If you've ever learnt a foreign language, chances are you've come across effle. The term itself comes from EFL (English as a Foreign Language) - the origin's a little uncertain, but it's become a small part of the professional lore amongst translators, linguists and other such language wonks. Effle is the weird, stilted kind of English you tend to find in foreign language textbooks, or sometimes travel guides; example phrases that make perfect sense grammatically, but would require a very strange set of circumstances indeed to come up in actual conversation. Probably the most common:
The farmer kills the duckling.
Which has been hanging around for so long that no-one seems to be able to remember from whence it came. The concept is older than the name, of course - already we have nodes for the world's most depressing German textbook and the much-beloved English As She Is Spoke, which half fails the effle test on the basis that most of the English in it doesn't make any sense grammatically, either. Writers have got in on the act; the playwright Ionesco wrote a one-act play composed of lines he'd found in an English texbook, The Bald Prima Donna, a short excerpt of which follows:
MARY: I am the
maid. I have just spent a very pleasant afternoon. I went to the
pictures with a man and saw a film with some women. When we came out of
the cinema we went and drank some brandy and some milk, and afterwards
we read the newspaper.
MRS. SMITH: I hope you spent a pleasant afternoon.
I hope you went to the pictures with a man and drank some brandy and
Not that Ionesco was the only one. The actor Dirk Bogarde titled one volume of his autobiography A Postillion Struck by Lightning after a piece of effle almost as famous as the well-worn 'pen of my aunt'. The phrase 'my hovercraft is full of eels' doesn't even bear mentioning. Even discounting fiction, some of the linguistic contortions textbook writers go to in order to demonstrate the correct use of grammar end up ranging from the sublime to the ridiculous:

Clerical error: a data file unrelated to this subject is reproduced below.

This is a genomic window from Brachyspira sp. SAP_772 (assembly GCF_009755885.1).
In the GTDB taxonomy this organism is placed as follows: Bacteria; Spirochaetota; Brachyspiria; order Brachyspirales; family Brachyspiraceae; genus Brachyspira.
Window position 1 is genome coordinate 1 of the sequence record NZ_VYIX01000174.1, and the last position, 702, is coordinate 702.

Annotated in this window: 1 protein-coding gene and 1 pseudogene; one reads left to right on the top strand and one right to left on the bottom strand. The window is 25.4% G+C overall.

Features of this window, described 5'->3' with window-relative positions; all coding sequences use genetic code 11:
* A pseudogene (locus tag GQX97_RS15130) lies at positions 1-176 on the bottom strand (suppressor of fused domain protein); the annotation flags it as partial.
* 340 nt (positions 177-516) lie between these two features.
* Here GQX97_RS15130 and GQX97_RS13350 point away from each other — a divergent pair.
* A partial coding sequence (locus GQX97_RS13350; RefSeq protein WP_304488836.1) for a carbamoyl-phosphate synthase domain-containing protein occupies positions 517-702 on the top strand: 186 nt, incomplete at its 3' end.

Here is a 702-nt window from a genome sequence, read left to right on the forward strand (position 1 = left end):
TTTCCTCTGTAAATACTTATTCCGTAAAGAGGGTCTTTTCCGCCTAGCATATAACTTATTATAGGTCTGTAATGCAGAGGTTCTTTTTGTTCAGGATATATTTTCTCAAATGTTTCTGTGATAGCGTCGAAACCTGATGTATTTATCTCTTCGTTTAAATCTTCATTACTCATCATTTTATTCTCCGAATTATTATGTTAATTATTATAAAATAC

Would you put on this hair-piece/wig for me please?
Look how tall the giraffe is! And how impassive the camel looks!
Yezneeg likes very much the meat of the hen.
Joking aside, though, there is a genuine point to be made about the process of learning a foreign language here. As anyone who's been taught a language formally - only to find themselves in a country of native speakers - will know from long experience, most language courses are useless at teaching anything directly useful. Everyday colloquial speech tends to be chaotic, full of idioms and slang, and rarely conforming to all those complicated tables of tenses and cases you spent so long memorising. It's all very well knowing how to say that your second cousin once-removed used to own a cat named Mittens, but for anything approaching everyday speech, chances are that sooner or later you're going to have to fall back on speaking English loudly and slowly, or failing that, charades.
If that doesn't sound convincing, ask yourself how many conversations you've had that went, "Hello."
"Good day. How are you?"
"I am well, thank you. And yourself?"
"I am fine. The weather today is very fine, isn't it?"
And so on. Even 'and yourself' is dangerously unusual. It's even worse if the textbooks are out of date; even if the language holds up perfectly, a handful of obsolete words can leave even the strongest writing seeming a little ...off. Which may explain a Times of India article I once read about a gang of armed robbers which condemned banditry in the strongest terms, and expressed a great desire for the ruffians in question to be brought to justice.
So, what's to be done about this? Well, as ever, the most effective way of learning a language is to immerse yourself in it, flail around as a stupid American/Briton/whatever in a country where it's spoken routinely, and pick it up with a combination of learning and experience. In the meantime, though, textbook writers seem to be getting a little better about effle, and including phrases you might actually use; 'he's late again', 'get the beers in', 'the ambassador is a personal friend of mine', and so on. But for now, collect all the effle you can. Cherish it, because some of it's hilarious. And then set out to badger some people who speak the language themselves instead.
I will not buy this tobacconist's, it is scratched.
Effle examples sourced from: The Effle Page